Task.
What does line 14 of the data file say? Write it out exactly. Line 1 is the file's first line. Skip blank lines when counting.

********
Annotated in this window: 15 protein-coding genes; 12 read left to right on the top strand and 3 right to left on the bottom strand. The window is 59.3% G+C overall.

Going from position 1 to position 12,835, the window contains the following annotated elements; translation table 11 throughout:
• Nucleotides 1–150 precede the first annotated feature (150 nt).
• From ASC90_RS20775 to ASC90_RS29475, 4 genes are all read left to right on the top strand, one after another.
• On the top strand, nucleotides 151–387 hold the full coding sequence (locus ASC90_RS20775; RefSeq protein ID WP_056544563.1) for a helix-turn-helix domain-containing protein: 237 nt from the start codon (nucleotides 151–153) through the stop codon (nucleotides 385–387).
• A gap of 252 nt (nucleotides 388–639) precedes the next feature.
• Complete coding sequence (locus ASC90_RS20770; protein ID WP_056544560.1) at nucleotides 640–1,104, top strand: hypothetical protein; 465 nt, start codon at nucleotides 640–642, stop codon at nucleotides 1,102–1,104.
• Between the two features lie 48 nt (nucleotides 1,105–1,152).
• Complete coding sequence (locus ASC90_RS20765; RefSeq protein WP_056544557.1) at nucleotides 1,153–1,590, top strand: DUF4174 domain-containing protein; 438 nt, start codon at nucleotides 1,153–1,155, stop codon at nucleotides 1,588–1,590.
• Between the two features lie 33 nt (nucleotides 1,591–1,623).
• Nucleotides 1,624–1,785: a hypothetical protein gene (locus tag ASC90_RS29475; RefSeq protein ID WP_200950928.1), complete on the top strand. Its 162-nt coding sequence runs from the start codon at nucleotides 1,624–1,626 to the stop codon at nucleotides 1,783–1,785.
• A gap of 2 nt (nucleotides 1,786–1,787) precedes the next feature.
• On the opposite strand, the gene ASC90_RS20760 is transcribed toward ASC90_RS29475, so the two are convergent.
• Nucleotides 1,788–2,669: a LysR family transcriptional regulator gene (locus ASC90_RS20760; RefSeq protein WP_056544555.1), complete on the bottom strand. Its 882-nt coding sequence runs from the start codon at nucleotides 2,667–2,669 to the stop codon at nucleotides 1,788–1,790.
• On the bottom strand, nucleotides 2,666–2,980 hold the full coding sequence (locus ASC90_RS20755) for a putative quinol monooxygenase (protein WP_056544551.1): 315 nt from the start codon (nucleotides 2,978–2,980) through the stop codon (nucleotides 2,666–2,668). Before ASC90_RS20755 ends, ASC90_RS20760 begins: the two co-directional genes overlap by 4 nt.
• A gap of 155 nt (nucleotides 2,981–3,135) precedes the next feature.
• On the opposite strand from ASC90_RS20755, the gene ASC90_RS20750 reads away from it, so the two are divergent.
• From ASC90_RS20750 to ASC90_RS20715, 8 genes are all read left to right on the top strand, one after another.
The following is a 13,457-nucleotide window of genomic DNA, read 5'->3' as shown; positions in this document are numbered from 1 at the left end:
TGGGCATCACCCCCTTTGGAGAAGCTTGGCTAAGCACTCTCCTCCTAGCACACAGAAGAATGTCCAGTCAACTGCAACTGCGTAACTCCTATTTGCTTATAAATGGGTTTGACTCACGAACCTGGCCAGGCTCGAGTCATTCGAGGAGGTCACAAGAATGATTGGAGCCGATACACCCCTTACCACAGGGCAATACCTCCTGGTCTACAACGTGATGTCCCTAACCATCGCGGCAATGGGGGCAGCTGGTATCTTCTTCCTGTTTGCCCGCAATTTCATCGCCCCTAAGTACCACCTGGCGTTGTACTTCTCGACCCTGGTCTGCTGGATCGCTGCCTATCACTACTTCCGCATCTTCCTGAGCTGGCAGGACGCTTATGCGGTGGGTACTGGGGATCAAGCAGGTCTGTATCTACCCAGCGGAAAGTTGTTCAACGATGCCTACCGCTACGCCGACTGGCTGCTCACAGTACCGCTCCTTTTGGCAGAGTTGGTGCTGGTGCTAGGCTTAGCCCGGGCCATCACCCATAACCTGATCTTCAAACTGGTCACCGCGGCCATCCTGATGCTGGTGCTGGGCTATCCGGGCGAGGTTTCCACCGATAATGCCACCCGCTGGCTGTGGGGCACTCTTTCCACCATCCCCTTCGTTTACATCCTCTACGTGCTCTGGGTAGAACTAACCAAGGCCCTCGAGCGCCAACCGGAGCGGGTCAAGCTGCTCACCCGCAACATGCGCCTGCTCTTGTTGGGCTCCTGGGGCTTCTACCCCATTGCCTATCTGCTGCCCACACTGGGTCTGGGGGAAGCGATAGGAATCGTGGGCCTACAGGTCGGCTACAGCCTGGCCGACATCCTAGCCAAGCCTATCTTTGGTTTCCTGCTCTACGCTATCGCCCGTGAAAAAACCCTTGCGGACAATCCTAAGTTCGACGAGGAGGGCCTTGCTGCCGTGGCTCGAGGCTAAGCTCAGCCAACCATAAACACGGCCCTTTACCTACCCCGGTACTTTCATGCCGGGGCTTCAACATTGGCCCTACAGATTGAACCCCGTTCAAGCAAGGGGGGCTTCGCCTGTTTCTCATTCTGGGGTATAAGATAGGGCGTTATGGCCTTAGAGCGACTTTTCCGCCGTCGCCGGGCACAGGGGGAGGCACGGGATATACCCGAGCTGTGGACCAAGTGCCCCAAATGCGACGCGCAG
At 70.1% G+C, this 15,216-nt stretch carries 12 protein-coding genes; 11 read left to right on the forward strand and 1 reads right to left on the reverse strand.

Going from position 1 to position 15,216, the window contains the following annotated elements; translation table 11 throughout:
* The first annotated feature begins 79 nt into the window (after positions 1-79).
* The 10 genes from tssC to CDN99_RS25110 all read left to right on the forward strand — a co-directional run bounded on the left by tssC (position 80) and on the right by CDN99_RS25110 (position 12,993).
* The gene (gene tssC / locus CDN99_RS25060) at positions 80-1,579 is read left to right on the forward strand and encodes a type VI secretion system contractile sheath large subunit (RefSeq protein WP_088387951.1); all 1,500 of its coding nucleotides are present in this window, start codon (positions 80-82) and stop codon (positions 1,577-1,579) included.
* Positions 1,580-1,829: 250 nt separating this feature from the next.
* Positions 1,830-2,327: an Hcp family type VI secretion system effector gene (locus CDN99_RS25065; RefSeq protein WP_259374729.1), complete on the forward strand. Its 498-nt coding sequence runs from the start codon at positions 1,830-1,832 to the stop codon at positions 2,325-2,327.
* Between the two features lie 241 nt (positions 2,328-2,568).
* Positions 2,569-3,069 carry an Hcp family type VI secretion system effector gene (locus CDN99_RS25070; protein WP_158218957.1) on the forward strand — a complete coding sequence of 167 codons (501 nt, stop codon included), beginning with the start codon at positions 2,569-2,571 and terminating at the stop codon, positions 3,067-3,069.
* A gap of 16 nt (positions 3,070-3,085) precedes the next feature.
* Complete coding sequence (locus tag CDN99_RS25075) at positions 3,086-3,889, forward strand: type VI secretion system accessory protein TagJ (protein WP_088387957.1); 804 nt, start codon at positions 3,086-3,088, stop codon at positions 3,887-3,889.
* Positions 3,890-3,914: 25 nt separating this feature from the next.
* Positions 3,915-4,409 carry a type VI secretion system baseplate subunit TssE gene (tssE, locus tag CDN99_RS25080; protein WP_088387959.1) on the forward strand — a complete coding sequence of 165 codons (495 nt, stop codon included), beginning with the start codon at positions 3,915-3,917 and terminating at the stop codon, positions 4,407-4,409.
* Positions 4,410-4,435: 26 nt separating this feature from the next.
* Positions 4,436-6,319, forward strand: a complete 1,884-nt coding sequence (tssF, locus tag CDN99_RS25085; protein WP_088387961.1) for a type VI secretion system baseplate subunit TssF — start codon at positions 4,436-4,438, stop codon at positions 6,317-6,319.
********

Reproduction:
• Nucleotides 1,788–2,669: a LysR family transcriptional regulator gene (locus ASC90_RS20760; RefSeq protein WP_056544555.1), complete on the bottom strand. Its 882-nt coding sequence runs from the start codon at nucleotides 2,667–2,669 to the stop codon at nucleotides 1,788–1,790.